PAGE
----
Dating back to 1848, water sharing is one of the longest-standing areas of bilateral cooperation between Mexico and the United States. Agreements reached in 1906 and 1944 formalized water cooperation between the two countries, most importantly by regulating water flows and cross-border deliveries of the Colorado and Rio Grande rivers. While this cooperation runs smoothly most of the time, lower water volumes in border rivers, along with periods of intense drought, lead to strained relations. Most recently, disputes broke out in 2020 and 2021. The two countries will revisit the shared water rules next year.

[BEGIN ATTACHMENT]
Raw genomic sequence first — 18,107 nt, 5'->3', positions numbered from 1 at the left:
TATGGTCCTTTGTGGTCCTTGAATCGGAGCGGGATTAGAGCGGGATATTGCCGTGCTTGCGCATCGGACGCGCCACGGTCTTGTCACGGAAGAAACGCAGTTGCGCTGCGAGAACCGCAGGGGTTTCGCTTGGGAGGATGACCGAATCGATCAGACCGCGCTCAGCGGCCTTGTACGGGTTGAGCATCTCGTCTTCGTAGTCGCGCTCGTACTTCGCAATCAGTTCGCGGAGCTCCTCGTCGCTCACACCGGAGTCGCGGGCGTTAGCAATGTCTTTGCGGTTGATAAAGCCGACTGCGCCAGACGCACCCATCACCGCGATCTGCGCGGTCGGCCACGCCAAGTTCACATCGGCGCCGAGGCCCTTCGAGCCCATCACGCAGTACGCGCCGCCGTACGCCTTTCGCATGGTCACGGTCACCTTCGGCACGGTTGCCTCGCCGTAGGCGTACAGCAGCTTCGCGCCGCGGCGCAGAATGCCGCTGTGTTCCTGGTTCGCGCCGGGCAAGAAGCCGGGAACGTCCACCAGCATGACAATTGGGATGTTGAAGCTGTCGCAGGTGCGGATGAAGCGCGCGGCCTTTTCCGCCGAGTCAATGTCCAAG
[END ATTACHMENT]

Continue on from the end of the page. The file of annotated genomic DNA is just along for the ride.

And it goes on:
The current droughts in North America have caused concern about economic losses and public water supplies. The U.S. drought area affects states producing wheat, corn and to a lesser extent soy. It also significantly affects cotton production and ranching activities. In Mexico, the government has declared a water emergency in all northern states. At-risk industries include irrigated agriculture, ranching, mining, tourism, bottled beverages and possibly the automobile factories.
Get the Geopolitical Futures FREE newsletter